Hobby Lobby’s Idea Of Religious Freedom Isn’t Really Religious Freedom

photo of Steve Green President of Hobby Lobby
Steve Green, President of Hobby Lobby

Contrary to the views of Steve Green, president of Hobby Lobby, who spoke at a religious freedom summit at Cedarville University last week, standing up for his form of religious freedom would be imposing his beliefs on others.

“We have no desire, intent to impose our religion on any of our employees, and that’s not what we’re asking for,” Green, the president of the Oklahoma City-based craft-store chain, said last week during the Religious Freedom Summit at Cedarville University in western Ohio.

“We’re just saying we want to not be forced to become an abortion provider by freely providing products that would take life.”

To Green, it seemed a simple decision in a country that has religious freedoms.

Hobby Lobby president advocates for religious freedom at Cedarville University event

He claims “no desire, intent to impose our religion on any of our employees” while putting religious restrictions on how employees can freely spend their wages. It would be like a Muslim business owner prohibiting his non-muslim workers from buying alcohol with their wages.

What about the car the employee drives to an abortion provider? Does Green think his company shouldn’t pay for the gas or pay the taxes that maintain the roads to the provider? Using his logic, use of the car and the roads makes his company into an abortion provider.

Green’s idea of religious freedom would also allow someone of the Islamic faith to commit an honor killing without legal consequences and allow female genital mutilations.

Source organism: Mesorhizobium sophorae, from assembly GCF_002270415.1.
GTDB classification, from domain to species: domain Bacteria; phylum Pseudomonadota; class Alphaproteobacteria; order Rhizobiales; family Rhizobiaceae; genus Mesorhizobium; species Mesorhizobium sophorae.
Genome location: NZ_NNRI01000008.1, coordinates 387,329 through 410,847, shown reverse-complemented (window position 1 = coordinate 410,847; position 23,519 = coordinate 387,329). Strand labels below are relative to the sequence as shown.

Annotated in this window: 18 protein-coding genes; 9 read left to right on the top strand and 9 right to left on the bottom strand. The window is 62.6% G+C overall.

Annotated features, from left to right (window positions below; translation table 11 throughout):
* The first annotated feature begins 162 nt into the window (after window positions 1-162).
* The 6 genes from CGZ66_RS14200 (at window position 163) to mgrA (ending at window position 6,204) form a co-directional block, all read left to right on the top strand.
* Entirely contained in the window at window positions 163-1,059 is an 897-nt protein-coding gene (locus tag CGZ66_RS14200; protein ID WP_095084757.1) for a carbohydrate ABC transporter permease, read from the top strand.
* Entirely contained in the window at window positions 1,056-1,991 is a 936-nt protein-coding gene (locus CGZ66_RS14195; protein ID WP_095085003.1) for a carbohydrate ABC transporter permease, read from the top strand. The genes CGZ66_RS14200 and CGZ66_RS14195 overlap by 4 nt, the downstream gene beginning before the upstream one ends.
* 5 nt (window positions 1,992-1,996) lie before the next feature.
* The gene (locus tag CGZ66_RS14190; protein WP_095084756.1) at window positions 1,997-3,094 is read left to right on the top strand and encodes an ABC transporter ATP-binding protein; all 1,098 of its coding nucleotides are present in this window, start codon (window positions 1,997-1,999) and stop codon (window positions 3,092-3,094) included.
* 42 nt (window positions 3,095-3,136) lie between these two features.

Setting aside the fact that corporations aren’t people and shouldn’t have religious freedom to begin with, real religious freedom doesn’t mean one’s religious beliefs put one above civil laws.

Our civil rights have boundaries such as they end where someone else’s rights begin. Providing insurance coverage for contraception doesn’t deny the owner of the company her religious freedom but putting religious conditions on what an employee may spend their wages on denies the employee their religious freedom.

Just like the reasoning behind general civil rights laws, if a business offers its services publicly then it must abide by laws we all have to abide by regardless of religious beliefs. If Green believes his religious beliefs are more important than his employees’ religious beliefs then he needs to close his business and open a church.

Also if a group plans on hosting a “religious freedom” summit and the goal is to educate students on the issue then Cedarville should have included atheists or religious people who support separation of church and state.


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